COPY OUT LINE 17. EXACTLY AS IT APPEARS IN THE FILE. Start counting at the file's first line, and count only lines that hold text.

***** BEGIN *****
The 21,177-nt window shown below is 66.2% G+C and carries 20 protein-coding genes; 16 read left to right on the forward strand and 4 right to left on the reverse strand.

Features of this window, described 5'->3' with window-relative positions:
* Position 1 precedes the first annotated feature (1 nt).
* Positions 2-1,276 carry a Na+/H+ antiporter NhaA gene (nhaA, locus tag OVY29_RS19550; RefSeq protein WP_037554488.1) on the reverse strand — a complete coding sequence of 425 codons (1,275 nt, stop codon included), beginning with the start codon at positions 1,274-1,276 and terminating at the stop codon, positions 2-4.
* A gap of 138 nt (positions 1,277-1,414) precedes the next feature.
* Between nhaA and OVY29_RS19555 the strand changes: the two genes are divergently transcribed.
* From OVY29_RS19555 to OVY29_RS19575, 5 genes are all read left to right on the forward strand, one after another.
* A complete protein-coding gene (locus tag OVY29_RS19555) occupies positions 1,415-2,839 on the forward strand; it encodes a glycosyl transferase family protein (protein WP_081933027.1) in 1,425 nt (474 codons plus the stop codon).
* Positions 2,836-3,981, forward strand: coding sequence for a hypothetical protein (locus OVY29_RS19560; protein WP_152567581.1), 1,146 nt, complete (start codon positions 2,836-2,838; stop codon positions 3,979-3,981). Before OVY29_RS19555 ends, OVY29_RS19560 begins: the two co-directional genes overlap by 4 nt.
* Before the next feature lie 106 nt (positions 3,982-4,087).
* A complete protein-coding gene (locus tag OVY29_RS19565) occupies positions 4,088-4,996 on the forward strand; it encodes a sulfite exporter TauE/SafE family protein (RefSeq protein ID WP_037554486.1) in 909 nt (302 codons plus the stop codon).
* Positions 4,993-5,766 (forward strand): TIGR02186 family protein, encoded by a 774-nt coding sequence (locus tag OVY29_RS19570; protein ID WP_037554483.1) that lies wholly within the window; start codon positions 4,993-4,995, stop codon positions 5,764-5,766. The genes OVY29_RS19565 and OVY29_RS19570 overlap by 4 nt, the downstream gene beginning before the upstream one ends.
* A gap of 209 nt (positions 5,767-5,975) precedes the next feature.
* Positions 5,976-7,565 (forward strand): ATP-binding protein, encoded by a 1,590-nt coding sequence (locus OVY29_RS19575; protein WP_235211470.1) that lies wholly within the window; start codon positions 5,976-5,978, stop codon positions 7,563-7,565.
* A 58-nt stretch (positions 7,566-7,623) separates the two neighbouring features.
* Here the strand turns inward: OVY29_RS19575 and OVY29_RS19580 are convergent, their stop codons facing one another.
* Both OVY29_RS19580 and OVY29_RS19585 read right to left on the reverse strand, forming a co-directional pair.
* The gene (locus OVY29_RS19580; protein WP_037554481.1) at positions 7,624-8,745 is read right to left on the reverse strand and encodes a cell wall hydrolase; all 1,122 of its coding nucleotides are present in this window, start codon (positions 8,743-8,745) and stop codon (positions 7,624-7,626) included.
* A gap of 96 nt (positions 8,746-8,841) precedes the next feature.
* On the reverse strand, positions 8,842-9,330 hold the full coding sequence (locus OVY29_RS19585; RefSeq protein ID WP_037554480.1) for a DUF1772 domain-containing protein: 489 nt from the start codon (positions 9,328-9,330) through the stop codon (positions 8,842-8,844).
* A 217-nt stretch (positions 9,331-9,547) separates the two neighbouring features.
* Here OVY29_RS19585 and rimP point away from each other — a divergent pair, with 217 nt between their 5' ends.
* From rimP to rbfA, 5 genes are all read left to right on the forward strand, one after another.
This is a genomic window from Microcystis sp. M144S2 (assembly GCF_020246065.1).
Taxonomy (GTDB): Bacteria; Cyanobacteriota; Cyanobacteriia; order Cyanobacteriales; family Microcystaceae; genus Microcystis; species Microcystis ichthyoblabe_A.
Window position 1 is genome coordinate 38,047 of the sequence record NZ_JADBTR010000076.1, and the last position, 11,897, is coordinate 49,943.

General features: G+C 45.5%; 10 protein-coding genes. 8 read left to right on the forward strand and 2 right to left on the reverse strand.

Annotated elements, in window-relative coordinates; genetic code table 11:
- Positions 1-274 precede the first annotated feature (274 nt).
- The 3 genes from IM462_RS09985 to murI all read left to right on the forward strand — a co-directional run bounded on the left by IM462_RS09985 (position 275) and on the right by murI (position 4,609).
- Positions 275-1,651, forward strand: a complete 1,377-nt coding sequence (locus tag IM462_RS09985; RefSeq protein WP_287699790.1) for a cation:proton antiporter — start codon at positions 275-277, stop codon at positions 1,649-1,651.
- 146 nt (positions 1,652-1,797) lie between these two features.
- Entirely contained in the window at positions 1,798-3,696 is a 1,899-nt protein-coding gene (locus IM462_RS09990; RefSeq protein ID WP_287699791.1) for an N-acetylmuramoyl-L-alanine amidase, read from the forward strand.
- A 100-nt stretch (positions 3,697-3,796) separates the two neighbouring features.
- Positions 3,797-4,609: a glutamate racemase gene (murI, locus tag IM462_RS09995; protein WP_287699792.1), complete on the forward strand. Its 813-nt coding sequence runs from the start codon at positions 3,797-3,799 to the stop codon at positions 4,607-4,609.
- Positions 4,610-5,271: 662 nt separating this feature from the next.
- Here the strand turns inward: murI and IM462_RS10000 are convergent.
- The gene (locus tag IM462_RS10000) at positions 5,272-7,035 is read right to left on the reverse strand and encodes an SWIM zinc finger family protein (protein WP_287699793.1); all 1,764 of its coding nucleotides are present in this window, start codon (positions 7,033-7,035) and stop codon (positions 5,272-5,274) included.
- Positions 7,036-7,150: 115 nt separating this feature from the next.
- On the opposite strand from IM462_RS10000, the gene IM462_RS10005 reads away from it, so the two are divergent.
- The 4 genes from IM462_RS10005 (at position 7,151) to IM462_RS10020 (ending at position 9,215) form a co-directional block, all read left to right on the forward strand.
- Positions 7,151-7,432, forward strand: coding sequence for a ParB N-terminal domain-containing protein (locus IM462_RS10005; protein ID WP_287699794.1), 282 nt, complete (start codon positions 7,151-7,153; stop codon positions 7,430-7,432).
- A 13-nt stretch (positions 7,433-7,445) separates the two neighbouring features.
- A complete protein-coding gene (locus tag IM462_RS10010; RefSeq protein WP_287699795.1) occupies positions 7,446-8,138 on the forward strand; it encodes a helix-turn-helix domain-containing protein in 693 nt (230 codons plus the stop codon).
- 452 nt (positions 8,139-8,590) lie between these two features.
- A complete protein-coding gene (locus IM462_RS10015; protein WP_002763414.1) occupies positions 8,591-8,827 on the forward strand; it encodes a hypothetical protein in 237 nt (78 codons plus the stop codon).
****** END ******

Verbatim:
* Both OVY29_RS19580 and OVY29_RS19585 read right to left on the reverse strand, forming a co-directional pair.